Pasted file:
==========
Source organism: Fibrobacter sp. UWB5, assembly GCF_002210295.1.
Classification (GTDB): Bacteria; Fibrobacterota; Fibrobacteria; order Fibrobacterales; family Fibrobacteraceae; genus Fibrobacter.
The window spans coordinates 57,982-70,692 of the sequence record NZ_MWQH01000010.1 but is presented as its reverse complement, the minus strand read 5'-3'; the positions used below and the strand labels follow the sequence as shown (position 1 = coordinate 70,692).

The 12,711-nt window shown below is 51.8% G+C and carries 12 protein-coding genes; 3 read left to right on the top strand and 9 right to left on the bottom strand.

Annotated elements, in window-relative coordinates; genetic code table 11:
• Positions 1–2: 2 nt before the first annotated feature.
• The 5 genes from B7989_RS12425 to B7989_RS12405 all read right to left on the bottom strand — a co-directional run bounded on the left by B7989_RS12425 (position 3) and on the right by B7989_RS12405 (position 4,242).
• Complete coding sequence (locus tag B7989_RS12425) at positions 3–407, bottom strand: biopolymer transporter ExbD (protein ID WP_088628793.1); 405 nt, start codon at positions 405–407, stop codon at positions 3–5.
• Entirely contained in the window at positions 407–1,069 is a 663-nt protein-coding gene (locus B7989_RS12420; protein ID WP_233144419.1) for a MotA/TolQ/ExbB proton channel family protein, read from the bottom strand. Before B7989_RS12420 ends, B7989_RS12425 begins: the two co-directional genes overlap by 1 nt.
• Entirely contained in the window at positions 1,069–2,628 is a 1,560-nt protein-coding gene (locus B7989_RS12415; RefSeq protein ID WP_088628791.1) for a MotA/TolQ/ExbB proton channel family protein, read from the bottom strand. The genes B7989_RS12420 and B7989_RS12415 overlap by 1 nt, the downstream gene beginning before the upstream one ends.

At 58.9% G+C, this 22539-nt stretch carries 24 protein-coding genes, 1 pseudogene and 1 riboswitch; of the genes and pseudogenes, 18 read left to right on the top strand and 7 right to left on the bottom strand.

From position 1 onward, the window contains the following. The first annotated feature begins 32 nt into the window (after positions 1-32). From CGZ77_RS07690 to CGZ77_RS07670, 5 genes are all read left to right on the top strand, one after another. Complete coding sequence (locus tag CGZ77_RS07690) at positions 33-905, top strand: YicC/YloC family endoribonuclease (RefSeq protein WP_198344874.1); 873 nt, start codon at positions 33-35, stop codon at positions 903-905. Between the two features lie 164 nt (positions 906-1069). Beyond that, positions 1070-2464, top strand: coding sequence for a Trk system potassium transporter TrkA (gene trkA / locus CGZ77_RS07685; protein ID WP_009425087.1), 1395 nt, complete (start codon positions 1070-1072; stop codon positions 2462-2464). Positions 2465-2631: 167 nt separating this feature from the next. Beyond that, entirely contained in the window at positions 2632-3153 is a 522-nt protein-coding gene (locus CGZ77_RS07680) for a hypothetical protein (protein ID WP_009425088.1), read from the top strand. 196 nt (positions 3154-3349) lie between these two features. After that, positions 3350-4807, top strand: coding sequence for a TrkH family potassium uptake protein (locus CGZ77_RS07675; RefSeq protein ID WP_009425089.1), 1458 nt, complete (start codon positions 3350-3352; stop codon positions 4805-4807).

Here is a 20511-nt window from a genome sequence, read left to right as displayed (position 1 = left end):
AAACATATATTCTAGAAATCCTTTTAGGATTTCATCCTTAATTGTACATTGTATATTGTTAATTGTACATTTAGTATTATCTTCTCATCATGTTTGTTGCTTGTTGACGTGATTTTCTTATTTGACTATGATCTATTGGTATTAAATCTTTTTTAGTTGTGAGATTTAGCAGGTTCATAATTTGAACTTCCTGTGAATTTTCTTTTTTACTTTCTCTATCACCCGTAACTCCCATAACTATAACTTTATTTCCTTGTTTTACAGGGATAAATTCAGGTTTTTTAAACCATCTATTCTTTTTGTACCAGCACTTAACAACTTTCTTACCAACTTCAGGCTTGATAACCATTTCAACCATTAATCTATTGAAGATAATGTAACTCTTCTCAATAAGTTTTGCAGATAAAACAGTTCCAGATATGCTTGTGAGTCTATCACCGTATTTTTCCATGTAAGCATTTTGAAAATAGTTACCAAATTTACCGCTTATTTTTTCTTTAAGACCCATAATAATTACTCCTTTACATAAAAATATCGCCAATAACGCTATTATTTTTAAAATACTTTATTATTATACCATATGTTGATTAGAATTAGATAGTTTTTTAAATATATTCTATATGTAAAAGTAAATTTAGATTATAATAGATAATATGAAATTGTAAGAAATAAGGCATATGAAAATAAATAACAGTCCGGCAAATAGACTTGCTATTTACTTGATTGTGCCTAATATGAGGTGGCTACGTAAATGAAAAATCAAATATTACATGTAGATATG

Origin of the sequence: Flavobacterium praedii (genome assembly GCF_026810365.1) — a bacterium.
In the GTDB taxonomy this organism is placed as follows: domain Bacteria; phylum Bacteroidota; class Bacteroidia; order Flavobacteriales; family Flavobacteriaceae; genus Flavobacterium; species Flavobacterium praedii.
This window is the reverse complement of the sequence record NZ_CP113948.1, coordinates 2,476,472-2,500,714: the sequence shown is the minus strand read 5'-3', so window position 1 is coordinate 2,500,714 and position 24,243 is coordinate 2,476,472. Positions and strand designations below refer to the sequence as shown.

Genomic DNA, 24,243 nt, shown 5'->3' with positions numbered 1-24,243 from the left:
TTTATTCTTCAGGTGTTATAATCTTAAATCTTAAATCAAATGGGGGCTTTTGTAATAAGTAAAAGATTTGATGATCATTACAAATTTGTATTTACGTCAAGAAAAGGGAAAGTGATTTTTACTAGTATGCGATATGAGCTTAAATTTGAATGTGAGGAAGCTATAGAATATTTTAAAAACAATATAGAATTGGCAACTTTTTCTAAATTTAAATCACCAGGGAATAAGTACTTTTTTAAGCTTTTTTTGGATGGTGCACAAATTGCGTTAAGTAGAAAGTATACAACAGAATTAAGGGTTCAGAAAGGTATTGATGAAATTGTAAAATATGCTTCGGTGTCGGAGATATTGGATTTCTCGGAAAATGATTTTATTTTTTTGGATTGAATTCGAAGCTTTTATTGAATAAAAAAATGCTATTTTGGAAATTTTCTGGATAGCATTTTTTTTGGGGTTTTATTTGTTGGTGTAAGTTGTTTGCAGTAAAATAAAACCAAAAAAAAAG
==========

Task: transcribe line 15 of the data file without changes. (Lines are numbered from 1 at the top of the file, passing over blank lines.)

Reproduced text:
Origin of the sequence: Flavobacterium praedii (genome assembly GCF_026810365.1) — a bacterium.